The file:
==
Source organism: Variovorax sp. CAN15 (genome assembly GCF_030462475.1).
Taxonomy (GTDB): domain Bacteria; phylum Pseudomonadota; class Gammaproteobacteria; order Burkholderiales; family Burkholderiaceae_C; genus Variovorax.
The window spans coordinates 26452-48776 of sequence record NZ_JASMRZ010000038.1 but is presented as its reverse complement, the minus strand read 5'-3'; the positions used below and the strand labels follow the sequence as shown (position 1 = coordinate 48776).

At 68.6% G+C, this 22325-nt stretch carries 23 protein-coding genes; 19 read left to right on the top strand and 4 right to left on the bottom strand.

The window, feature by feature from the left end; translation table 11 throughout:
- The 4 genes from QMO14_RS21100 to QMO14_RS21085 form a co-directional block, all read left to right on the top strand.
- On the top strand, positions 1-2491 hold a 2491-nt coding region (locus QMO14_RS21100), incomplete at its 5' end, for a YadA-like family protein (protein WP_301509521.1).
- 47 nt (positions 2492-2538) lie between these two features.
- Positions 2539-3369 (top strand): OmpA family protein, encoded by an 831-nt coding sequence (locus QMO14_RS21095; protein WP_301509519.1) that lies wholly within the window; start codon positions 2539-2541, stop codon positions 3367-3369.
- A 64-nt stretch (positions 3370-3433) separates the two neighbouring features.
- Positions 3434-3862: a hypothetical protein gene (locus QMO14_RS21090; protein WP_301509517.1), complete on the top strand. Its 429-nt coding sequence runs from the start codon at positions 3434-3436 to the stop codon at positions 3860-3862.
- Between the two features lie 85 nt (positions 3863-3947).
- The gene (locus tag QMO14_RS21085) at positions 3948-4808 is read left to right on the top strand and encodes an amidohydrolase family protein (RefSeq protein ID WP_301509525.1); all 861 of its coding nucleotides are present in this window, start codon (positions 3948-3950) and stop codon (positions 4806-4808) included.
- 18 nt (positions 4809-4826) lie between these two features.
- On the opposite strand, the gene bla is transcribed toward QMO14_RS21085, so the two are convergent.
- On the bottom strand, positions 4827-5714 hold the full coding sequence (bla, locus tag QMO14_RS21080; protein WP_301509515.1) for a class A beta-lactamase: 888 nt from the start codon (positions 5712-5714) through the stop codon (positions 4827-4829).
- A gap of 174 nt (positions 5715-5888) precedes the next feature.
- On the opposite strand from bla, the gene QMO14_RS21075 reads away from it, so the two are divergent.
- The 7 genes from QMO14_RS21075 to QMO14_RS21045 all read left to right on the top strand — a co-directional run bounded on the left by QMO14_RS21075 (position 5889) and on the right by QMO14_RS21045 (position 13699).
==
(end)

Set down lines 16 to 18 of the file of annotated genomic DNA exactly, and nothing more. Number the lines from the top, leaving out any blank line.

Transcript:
- On the bottom strand, positions 4827-5714 hold the full coding sequence (bla, locus tag QMO14_RS21080; protein WP_301509515.1) for a class A beta-lactamase: 888 nt from the start codon (positions 5712-5714) through the stop codon (positions 4827-4829).
- A gap of 174 nt (positions 5715-5888) precedes the next feature.
- On the opposite strand from bla, the gene QMO14_RS21075 reads away from it, so the two are divergent.